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|Title:||University Supervisors' Perceptions of Their Function in the Student Teaching Practicum|
|Author(s):||Taylor, Patricia Morrin|
|Department / Program:||Education|
|Degree Granting Institution:||University of Illinois at Urbana-Champaign|
|Subject(s):||Education, Teacher Training|
|Abstract:||This study examined university supervisor's self-reports in oder to explore their short-term goals, the relationship of those goals to the aims of student teaching, the courses of those goals, and the actions taken in relation to those goals.
Six University of Illinois student teacher supervisors were interviewed in this study. In these interviews the supervisors articulated short-term goals related to the more general aims of student teaching. When goals for the upper 25 percent of the students were compared with those of the lower 25 percent, the results suggested that when supervisors felt that the student teachers were doing well, the supervisors identified fewer goals, primarily goals involving specific methods and techniques. If the supervisors were concerned about the student teachers, they tended to identify a broad range of goals.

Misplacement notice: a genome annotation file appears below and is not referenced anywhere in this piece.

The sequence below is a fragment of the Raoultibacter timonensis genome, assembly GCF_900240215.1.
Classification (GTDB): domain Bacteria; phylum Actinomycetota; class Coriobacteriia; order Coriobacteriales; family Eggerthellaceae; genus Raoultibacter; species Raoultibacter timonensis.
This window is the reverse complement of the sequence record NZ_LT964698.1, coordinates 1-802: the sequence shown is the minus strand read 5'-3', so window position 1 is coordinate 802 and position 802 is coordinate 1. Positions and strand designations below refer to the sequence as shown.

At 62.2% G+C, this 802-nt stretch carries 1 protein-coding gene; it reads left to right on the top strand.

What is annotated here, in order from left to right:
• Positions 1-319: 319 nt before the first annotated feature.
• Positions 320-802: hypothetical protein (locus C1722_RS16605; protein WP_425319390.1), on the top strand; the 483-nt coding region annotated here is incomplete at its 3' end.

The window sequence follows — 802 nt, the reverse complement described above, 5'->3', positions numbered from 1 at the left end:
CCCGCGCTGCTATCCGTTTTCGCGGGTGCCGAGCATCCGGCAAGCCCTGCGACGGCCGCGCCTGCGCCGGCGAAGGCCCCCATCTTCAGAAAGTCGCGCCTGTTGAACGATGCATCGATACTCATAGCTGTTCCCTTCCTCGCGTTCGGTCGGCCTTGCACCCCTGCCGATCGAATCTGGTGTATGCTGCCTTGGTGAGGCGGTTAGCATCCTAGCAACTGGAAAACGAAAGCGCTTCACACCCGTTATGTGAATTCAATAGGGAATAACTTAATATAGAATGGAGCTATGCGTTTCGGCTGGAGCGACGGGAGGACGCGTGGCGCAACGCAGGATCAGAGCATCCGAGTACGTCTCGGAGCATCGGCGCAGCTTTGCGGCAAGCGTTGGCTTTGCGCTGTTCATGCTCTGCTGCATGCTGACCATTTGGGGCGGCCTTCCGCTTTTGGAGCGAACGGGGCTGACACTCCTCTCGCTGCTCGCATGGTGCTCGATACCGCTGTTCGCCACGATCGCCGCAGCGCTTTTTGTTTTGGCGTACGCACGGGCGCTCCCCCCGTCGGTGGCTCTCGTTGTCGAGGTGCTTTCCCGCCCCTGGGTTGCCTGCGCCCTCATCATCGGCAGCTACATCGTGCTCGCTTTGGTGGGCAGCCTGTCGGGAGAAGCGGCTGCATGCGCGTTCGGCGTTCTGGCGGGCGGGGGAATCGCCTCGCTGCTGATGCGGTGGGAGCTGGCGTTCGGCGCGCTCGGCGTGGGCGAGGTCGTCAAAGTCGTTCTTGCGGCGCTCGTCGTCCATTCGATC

The sources for goals, and actions taken in response to the goals, were identified and categorized. Of the goals articulated by all of the supervisors, 89.1 percent were communicated to the cooperating teachers and 89.5 percent to the student teachers. When the patterns of actions taken in relation to the upper 25 percent of the students were compared with those of the lower 25 percent of the students, the results suggested that the actions taken with student teachers and cooperating teachers reflected the supervisors' perceptions of the student teachers' performances. The more concerned the supervisors were about student teachers, the more actions and time was taken with the cooperating teachers and student teachers.
The findings suggest that this supervision role includes working through cooperating teachers and student teachers. The goals articulated by supervisors combined with the high percentage of goals communicated to student teachers and cooperating teachers suggest that the supervisor is directive and involved, providing direction and intervening as situations dictate. This suggests that the supervisor's role is unique, probably that of a leader. The supervisor may influence both the cooperating teacher's input and the student teacher's response to the cooperating teacher through goal formation and goal communication.
Thesis (Ph.D.)--University of Illinois at Urbana-Champaign, 1983.
|Date Available in IDEALS:||2014-12-15|